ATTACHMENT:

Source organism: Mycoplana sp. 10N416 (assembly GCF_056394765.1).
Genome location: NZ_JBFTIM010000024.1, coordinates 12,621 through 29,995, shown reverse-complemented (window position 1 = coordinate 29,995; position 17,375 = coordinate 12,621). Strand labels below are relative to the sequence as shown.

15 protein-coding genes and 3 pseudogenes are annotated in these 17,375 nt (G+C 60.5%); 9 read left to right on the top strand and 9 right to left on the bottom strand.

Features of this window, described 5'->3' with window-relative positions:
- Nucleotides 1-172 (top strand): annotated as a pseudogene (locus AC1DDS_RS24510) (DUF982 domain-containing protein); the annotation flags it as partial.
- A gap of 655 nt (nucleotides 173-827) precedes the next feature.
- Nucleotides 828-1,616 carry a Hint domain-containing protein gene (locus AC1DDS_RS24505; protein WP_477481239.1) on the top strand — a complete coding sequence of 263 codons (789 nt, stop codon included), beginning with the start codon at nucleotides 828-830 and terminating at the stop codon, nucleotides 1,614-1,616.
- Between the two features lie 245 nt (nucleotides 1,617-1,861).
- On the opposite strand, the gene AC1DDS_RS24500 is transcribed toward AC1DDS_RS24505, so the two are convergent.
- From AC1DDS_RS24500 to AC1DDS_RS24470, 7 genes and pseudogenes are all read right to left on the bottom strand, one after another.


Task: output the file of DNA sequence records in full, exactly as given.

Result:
Source organism: Mycoplana sp. 10N416 (assembly GCF_056394765.1).
Genome location: NZ_JBFTIM010000024.1, coordinates 12,621 through 29,995, shown reverse-complemented (window position 1 = coordinate 29,995; position 17,375 = coordinate 12,621). Strand labels below are relative to the sequence as shown.

15 protein-coding genes and 3 pseudogenes are annotated in these 17,375 nt (G+C 60.5%); 9 read left to right on the top strand and 9 right to left on the bottom strand.

Features of this window, described 5'->3' with window-relative positions:
- Nucleotides 1-172 (top strand): annotated as a pseudogene (locus AC1DDS_RS24510) (DUF982 domain-containing protein); the annotation flags it as partial.
- A gap of 655 nt (nucleotides 173-827) precedes the next feature.
- Nucleotides 828-1,616 carry a Hint domain-containing protein gene (locus AC1DDS_RS24505; protein WP_477481239.1) on the top strand — a complete coding sequence of 263 codons (789 nt, stop codon included), beginning with the start codon at nucleotides 828-830 and terminating at the stop codon, nucleotides 1,614-1,616.
- Between the two features lie 245 nt (nucleotides 1,617-1,861).
- On the opposite strand, the gene AC1DDS_RS24500 is transcribed toward AC1DDS_RS24505, so the two are convergent.
- From AC1DDS_RS24500 to AC1DDS_RS24470, 7 genes and pseudogenes are all read right to left on the bottom strand, one after another.